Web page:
He made the announcement in an emotional Senate floor address, during which he took direct aim at Trump, striking a tone of defiance and frustration with the state of affairs in Washington.
"I rise today to say, enough," Flake said. "We must dedicate ourselves to making sure that the anomalies never becomes the normal, with respect and humility. I must say that we have fooled ourselves for long enough that a pivot to governing is right around the corner, a return to civility and stability right behind it."
He added, "I will not be complicit or silent. I've decided to better represent the people of Arizona and to better serve my country and conscience by freeing myself of the political consideration that consumed far too much bandwidth and cause me to compromise too many principles."
Flake went on to decry the "regular and casual undermining of our democratic norms and ideals," pleading with his colleagues to cast aside personal provocations and careerism in favor of the best interests of the country.
"We must never meekly accept the daily sundering of our country — the personal attacks, the threats against principles, freedoms and institution, the flagrant disregard for truth and decency, the reckless provocations, most often for the pettiest and most personal reasons, reasons having nothing whatsoever to do with the fortunes of the people that we have been elected to serve," he said. "None of these appalling features of our current politics should ever be regarded as normal. We must never allow ourselves to lapse into thinking that that is just the way things are now."
In his most stinging remarks directed at Trump, Flake criticized the president's leadership — upon which Trump chiefly campaigned last year — and bemoaned his unwillingness to recognize his shortcomings.
"When a leader recognizes new hurt and goes to look for someone to blame, there is perhaps nothing more devastating to a society," Flake said. "Leadership knows that most often a good place to start in assigning blame is to look somewhat closer to home."
In an interview with The Arizona Republic published shortly before his speech, he detailed his beliefs about a forthcoming campaign in which he already has a challenger from his right.
"The path that I would have to travel to get the Republican nomination is a path I'm not willing to take and that I can't in good conscience take," Flake told the newspaper. "It would require me to believe in positions I don't hold on such issues as trade and immigration, and it would require me to condone behavior that I cannot condone."
The Trump-Flake relationship
The senator was one of the first Republicans to publicly voice hesitancy about Trump after he captured the party's presidential nomination. Flake said in July 2016 that he wanted "to support our nominee … but given some of the statements that have been made, I'm finding it difficult."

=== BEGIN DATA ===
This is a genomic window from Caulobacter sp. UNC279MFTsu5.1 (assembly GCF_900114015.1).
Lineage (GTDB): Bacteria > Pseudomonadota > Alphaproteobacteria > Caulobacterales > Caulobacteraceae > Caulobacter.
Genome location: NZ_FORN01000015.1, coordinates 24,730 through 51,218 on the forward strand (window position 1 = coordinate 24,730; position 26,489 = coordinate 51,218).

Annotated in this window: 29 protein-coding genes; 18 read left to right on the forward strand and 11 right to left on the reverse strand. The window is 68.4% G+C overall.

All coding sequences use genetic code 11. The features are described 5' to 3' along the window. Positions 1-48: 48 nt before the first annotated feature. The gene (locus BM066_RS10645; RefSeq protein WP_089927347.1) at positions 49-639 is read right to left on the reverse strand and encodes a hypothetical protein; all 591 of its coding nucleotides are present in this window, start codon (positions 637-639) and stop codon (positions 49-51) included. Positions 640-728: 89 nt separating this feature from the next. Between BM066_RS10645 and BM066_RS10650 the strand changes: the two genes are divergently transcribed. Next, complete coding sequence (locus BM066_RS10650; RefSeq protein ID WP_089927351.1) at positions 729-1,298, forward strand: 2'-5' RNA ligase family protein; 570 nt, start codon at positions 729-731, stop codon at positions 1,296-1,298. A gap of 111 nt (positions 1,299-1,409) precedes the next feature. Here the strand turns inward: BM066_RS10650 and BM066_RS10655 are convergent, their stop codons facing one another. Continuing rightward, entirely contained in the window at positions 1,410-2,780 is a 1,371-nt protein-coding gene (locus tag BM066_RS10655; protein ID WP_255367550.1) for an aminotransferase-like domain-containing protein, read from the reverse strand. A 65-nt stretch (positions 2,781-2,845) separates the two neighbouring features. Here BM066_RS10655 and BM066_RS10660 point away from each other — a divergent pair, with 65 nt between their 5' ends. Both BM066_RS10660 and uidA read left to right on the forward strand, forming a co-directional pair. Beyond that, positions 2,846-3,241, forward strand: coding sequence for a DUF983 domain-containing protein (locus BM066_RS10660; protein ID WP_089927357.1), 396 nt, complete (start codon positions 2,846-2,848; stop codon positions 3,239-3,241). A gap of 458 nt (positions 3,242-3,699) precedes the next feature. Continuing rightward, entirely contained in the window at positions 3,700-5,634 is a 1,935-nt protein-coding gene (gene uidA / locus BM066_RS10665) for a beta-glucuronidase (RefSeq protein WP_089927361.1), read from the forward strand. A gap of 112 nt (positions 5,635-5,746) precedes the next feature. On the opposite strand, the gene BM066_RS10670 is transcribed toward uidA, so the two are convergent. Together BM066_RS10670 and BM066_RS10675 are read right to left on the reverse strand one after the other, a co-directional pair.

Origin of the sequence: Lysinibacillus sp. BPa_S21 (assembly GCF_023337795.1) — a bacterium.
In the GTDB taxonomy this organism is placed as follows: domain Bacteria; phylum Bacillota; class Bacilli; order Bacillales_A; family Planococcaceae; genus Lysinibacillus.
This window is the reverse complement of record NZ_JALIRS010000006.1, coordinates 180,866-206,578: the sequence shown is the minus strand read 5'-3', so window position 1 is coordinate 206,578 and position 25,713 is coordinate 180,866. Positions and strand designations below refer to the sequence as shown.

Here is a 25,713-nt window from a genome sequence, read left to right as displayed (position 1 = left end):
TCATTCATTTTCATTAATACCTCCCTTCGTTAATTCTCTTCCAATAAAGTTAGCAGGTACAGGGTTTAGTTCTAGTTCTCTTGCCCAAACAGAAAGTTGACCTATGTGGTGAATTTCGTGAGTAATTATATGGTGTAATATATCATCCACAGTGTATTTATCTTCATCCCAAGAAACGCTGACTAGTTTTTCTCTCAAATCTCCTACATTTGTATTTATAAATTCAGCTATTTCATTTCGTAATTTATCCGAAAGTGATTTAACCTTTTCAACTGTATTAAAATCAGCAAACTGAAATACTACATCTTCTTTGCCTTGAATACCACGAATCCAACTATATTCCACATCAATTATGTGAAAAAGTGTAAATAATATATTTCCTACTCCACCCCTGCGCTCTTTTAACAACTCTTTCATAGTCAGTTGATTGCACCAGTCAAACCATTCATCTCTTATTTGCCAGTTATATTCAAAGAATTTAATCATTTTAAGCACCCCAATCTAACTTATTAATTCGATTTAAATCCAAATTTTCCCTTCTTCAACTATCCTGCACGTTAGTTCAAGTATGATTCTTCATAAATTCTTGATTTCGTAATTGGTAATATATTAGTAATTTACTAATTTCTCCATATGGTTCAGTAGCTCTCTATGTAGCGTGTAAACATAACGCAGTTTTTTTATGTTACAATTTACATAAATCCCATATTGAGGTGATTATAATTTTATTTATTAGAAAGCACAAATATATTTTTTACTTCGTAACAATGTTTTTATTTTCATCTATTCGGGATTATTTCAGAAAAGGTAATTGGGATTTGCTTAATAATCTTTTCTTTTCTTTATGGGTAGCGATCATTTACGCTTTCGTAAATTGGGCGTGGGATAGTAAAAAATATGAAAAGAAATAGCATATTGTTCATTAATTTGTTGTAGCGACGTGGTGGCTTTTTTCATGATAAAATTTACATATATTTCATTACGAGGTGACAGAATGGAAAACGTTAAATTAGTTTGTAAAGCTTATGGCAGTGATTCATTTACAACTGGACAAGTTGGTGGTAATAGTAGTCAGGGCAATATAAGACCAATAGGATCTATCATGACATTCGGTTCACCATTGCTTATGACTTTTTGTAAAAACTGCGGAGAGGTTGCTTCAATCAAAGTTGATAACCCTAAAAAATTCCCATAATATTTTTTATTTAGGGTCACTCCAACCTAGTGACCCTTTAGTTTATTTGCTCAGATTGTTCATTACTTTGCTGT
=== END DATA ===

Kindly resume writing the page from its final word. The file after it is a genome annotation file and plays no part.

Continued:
In August he wrote in a book that the Republican Party has not done enough to keep the executive branch in check. His criticism included calling the administration "erratic," and he bemoaned his fellow Republicans for overlooking their responsibility to maintain a balance in the federal government the way they did when Democrat Barack Obama was in office.
"If I have been critical, it is not because I relish criticizing the behavior of the president of the United States," Flake said Tuesday. "If I have been critical, it is because I believe it is my obligation to do so. And as a matter of duty and conscience, the notion that one should stay silent and as the norms and values that keep America strong are undermined and as alliances and agreements that ensure the stability of the entire world are routinely threatened by the level of thought that goes into 140 characters, the notion that we should say or do nothing in the face of such mercurial behavior is ahistoric and profoundly misguided."
At Tuesday's White House press briefing, shortly after Flake's speech, press secretary Sarah Sanders addressed his announcement in positive terms, saying, "Based on the lack of support he has in Arizona, it's probably a good move."
What's next in Arizona
With the incumbent out of the running in 2018, Democrats will likely view his Senate seat as a prime pickup opportunity.
The Democratic Senatorial Campaign Committee has already endorsed Rep. Kyrsten Sinema, who announced her candidacy for the party's nomination in late September. Sinema — who represents Arizona's 9th Congressional District, east of Phoenix — sent a tweet with a link to a fundraising page shortly after Flake's announcement, urging her supporters to "do everything we can to show that we are ready to win."
Ward — who lost a primary challenge against Sen. John McCain in 2016 — is thus far the only candidate for the GOP nomination. She issued a statement after Flake's speech tying her campaign to Trump.
"Arizona voters are the big winner in Jeff Flake's decision to not seek re-election," read the statement. "They deserve a strong conservative in the U.S. Senate who supports President Trump and the 'America First' agenda."
ABC News' John Verhovek contributed to this report.